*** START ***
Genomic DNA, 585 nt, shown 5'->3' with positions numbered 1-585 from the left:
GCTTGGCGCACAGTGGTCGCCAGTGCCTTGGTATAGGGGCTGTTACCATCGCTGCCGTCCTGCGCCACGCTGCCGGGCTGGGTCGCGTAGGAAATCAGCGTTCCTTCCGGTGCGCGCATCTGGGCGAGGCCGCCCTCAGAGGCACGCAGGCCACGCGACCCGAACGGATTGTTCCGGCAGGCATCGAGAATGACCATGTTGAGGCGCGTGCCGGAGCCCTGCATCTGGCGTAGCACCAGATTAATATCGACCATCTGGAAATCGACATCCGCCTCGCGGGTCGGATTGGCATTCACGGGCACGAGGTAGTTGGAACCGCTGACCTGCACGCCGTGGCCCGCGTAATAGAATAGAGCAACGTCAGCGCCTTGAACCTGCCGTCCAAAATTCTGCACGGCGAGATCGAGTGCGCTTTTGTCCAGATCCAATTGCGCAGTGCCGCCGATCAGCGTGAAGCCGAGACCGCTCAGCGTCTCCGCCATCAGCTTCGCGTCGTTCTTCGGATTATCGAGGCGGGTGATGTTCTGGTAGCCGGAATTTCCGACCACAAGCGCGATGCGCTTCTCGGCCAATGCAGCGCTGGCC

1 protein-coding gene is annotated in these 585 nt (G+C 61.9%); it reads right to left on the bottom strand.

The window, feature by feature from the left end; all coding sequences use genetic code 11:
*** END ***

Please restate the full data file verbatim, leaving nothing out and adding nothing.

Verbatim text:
Genomic DNA, 585 nt, shown 5'->3' with positions numbered 1-585 from the left:
GCTTGGCGCACAGTGGTCGCCAGTGCCTTGGTATAGGGGCTGTTACCATCGCTGCCGTCCTGCGCCACGCTGCCGGGCTGGGTCGCGTAGGAAATCAGCGTTCCTTCCGGTGCGCGCATCTGGGCGAGGCCGCCCTCAGAGGCACGCAGGCCACGCGACCCGAACGGATTGTTCCGGCAGGCATCGAGAATGACCATGTTGAGGCGCGTGCCGGAGCCCTGCATCTGGCGTAGCACCAGATTAATATCGACCATCTGGAAATCGACATCCGCCTCGCGGGTCGGATTGGCATTCACGGGCACGAGGTAGTTGGAACCGCTGACCTGCACGCCGTGGCCCGCGTAATAGAATAGAGCAACGTCAGCGCCTTGAACCTGCCGTCCAAAATTCTGCACGGCGAGATCGAGTGCGCTTTTGTCCAGATCCAATTGCGCAGTGCCGCCGATCAGCGTGAAGCCGAGACCGCTCAGCGTCTCCGCCATCAGCTTCGCGTCGTTCTTCGGATTATCGAGGCGGGTGATGTTCTGGTAGCCGGAATTTCCGACCACAAGCGCGATGCGCTTCTCGGCCAATGCAGCGCTGGCC

1 protein-coding gene is annotated in these 585 nt (G+C 61.9%); it reads right to left on the bottom strand.

The window, feature by feature from the left end; all coding sequences use genetic code 11: